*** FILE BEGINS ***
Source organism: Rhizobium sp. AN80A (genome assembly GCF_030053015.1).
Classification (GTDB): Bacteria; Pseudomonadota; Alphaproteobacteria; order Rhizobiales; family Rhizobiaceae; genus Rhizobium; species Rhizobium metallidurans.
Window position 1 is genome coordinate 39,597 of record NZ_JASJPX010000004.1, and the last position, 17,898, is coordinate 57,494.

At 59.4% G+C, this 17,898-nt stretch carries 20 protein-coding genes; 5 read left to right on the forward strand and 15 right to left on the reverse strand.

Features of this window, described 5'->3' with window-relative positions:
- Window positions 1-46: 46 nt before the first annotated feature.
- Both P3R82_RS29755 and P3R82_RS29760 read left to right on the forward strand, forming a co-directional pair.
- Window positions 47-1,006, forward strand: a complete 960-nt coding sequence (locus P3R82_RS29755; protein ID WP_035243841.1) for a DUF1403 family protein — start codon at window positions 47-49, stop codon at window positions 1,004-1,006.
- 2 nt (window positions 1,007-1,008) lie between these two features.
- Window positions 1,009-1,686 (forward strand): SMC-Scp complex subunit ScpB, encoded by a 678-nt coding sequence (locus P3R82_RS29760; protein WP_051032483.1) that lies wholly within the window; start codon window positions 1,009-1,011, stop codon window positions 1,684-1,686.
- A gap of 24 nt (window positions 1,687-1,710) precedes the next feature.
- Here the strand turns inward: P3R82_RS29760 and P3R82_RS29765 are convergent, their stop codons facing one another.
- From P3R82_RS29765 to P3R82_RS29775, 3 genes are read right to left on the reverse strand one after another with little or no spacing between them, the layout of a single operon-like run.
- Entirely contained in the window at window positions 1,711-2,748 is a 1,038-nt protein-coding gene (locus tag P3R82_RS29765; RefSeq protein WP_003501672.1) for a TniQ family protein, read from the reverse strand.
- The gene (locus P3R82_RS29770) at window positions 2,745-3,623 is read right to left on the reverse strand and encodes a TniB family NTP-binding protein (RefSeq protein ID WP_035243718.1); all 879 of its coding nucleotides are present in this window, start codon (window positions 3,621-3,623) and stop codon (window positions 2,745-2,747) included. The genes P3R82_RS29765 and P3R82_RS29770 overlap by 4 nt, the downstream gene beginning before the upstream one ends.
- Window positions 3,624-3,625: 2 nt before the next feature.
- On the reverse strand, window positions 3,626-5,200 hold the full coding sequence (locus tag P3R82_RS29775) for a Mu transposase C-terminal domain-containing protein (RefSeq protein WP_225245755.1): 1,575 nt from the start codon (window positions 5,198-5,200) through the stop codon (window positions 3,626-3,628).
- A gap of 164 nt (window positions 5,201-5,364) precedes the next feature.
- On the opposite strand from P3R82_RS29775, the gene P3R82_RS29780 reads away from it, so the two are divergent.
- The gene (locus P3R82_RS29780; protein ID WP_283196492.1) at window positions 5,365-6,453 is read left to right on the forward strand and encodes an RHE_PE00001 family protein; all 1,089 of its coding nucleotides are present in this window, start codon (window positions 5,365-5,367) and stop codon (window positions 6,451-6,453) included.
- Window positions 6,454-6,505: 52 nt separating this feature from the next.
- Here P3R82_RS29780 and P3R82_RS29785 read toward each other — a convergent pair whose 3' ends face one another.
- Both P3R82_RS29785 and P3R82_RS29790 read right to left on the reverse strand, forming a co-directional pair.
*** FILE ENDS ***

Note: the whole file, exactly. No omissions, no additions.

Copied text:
Source organism: Rhizobium sp. AN80A (genome assembly GCF_030053015.1).
Classification (GTDB): Bacteria; Pseudomonadota; Alphaproteobacteria; order Rhizobiales; family Rhizobiaceae; genus Rhizobium; species Rhizobium metallidurans.
Window position 1 is genome coordinate 39,597 of record NZ_JASJPX010000004.1, and the last position, 17,898, is coordinate 57,494.

At 59.4% G+C, this 17,898-nt stretch carries 20 protein-coding genes; 5 read left to right on the forward strand and 15 right to left on the reverse strand.

Features of this window, described 5'->3' with window-relative positions:
- Window positions 1-46: 46 nt before the first annotated feature.
- Both P3R82_RS29755 and P3R82_RS29760 read left to right on the forward strand, forming a co-directional pair.
- Window positions 47-1,006, forward strand: a complete 960-nt coding sequence (locus P3R82_RS29755; protein ID WP_035243841.1) for a DUF1403 family protein — start codon at window positions 47-49, stop codon at window positions 1,004-1,006.
- 2 nt (window positions 1,007-1,008) lie between these two features.
- Window positions 1,009-1,686 (forward strand): SMC-Scp complex subunit ScpB, encoded by a 678-nt coding sequence (locus P3R82_RS29760; protein WP_051032483.1) that lies wholly within the window; start codon window positions 1,009-1,011, stop codon window positions 1,684-1,686.
- A gap of 24 nt (window positions 1,687-1,710) precedes the next feature.
- Here the strand turns inward: P3R82_RS29760 and P3R82_RS29765 are convergent, their stop codons facing one another.
- From P3R82_RS29765 to P3R82_RS29775, 3 genes are read right to left on the reverse strand one after another with little or no spacing between them, the layout of a single operon-like run.
- Entirely contained in the window at window positions 1,711-2,748 is a 1,038-nt protein-coding gene (locus tag P3R82_RS29765; RefSeq protein WP_003501672.1) for a TniQ family protein, read from the reverse strand.
- The gene (locus P3R82_RS29770) at window positions 2,745-3,623 is read right to left on the reverse strand and encodes a TniB family NTP-binding protein (RefSeq protein ID WP_035243718.1); all 879 of its coding nucleotides are present in this window, start codon (window positions 3,621-3,623) and stop codon (window positions 2,745-2,747) included. The genes P3R82_RS29765 and P3R82_RS29770 overlap by 4 nt, the downstream gene beginning before the upstream one ends.
- Window positions 3,624-3,625: 2 nt before the next feature.
- On the reverse strand, window positions 3,626-5,200 hold the full coding sequence (locus tag P3R82_RS29775) for a Mu transposase C-terminal domain-containing protein (RefSeq protein WP_225245755.1): 1,575 nt from the start codon (window positions 5,198-5,200) through the stop codon (window positions 3,626-3,628).
- A gap of 164 nt (window positions 5,201-5,364) precedes the next feature.
- On the opposite strand from P3R82_RS29775, the gene P3R82_RS29780 reads away from it, so the two are divergent.
- The gene (locus P3R82_RS29780; protein ID WP_283196492.1) at window positions 5,365-6,453 is read left to right on the forward strand and encodes an RHE_PE00001 family protein; all 1,089 of its coding nucleotides are present in this window, start codon (window positions 5,365-5,367) and stop codon (window positions 6,451-6,453) included.
- Window positions 6,454-6,505: 52 nt separating this feature from the next.
- Here P3R82_RS29780 and P3R82_RS29785 read toward each other — a convergent pair whose 3' ends face one another.
- Both P3R82_RS29785 and P3R82_RS29790 read right to left on the reverse strand, forming a co-directional pair.